It should be noted that Erasmus of Rotterdam did much the same thing in his criticisms of the Church, but he was never summoned to a Diet. There were a few reasons for this. First, he wrote primarily in Latin. This was acceptable to the Church if one were to write critically as the only people that could really read it at the time were other educated people. Critical writing, then, was confined to those “in the know” and didn’t pose a danger as the common people were kept in the dark with regard to what might be criticized. Second, Erasmus wrote in England when he became critical of the Church, shielded by Henry VIII who welcomed that freedom of expression. Third, Erasmus was a celebrated intellect and as such, was given a certain amount of latitude in expressing his ideas. He was also a staunch defender of the Church, even though critical, therefore he was not seen as to great a threat to the existing order of things. Not so with Martin Luther. Yes, Luther was also shielded from the wrath of the papacy by Frederick the Wise, but he was not only scathing in his accusations toward the Church, he tended to write in the vernacular…the common language of the people. This is what the Church didn’t like. The people would become riled, they would become unruly…they might even develop independent thought! For shame!!!
     Indeed, to us in the free world, the very notion that one could be punished for independent thought is almost comical, but such was not the case in sixteenth century Europe. Then was a time when monarchs and the old order ruled the land, and everyone had their place. To dare challenge the existing order of things was to invite fierce, swift, reprisal. Things were changing in the sixteenth century, but at a snail’s pace. People were shackled by a still existing feudal order in many parts of Europe, still bound to the land, especially in the East, and still had the fear of a god that would punish rather than love. Spirituality, mysticism, and magic were also still in the air. All of this was to play an integral part in the formation of life in the sixteenth century, and gave continued power to the Church. Luther’s writings even initiated a revolt against the government in 1525, which he felt compelled to speak out against in one of my favorite pieces entitled Against the Murderous, Thieving, Hordes of Peasants.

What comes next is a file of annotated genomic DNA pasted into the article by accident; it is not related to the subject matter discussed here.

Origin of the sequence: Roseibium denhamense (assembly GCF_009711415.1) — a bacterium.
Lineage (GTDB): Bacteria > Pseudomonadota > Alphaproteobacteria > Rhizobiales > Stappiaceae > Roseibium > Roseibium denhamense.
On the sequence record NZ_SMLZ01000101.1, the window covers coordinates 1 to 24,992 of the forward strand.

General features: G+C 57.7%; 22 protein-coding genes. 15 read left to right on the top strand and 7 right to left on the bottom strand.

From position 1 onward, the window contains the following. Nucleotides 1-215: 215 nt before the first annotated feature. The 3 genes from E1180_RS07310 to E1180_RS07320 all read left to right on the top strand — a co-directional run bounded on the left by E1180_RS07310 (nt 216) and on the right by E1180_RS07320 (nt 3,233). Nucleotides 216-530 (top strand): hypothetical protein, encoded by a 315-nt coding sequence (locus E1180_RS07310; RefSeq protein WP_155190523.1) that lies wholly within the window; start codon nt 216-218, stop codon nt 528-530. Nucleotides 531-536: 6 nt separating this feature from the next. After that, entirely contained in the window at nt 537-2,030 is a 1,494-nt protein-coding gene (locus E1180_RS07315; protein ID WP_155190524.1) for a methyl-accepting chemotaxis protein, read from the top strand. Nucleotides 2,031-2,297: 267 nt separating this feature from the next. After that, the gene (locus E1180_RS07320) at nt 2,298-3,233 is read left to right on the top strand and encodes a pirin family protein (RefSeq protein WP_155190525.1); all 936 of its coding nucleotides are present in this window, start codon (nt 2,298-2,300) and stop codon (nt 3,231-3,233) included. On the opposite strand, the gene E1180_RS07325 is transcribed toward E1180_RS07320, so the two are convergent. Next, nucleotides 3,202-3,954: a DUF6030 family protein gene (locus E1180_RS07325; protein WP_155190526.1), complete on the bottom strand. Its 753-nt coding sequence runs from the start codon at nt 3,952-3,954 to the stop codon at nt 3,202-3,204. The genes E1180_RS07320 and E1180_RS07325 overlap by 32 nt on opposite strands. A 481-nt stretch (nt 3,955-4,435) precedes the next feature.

This background, then, should underline why the event that took place at Worms in 1521 was all the more powerful. Luther challenged the existing authority to produce biblical proof that his interpretation was incorrect in that the Pope had not the power to decide by indulgence that people would be released from purgatory simply on the Pope’s word. He insisted that while history was on the side of the papacy, that history alone did not make the past right. He stood, figuratively naked, in front of Charles V, the electors of the Holy Roman Empire, and representatives of the Pope (who were motivated by the preservation of their position), and engaged them, refusing to back away from what he believed was right. He was willing to die for what he believed in not because of some unproven belief, but rather because he felt it was proven through his study of the scripture and his opponents could not challenge it with scriptural proof of their own. There is much more to the story, but the basics are here. What, then, does this say to us? What is the relevance to us?
     That moment in time, which we can “see” through film (above) was a pivotal moment. Had Luther recanted, surely the idea of individual choice of religion would have been dealt a serious blow. To be sure, the very idea of religious choice individually was still a couple of centuries away, but the blow had been struck. By 1530, the Confession of Augsburg outlined Luther’s teachings and what “Lutheranism” stood for, and by 1555, the Holy Roman Empire would have the choice of Lutheranism or Catholicism, essentially recognizing Lutheranism as an alternative to the established order of things. Other alternatives such as Calvanism and Anabaptism would not be officially recognized until later.
     The Diet at Worms in 1521, and that moment when Luther refused to recant, was a seminal moment in the history of the Western world. It was not a battle on the battlefield, but it was a battle nonetheless. That is the moment that I wish I could be transported to if it was possible. There is no doubt that I would be the person in the background yelling, “Yeah!!!”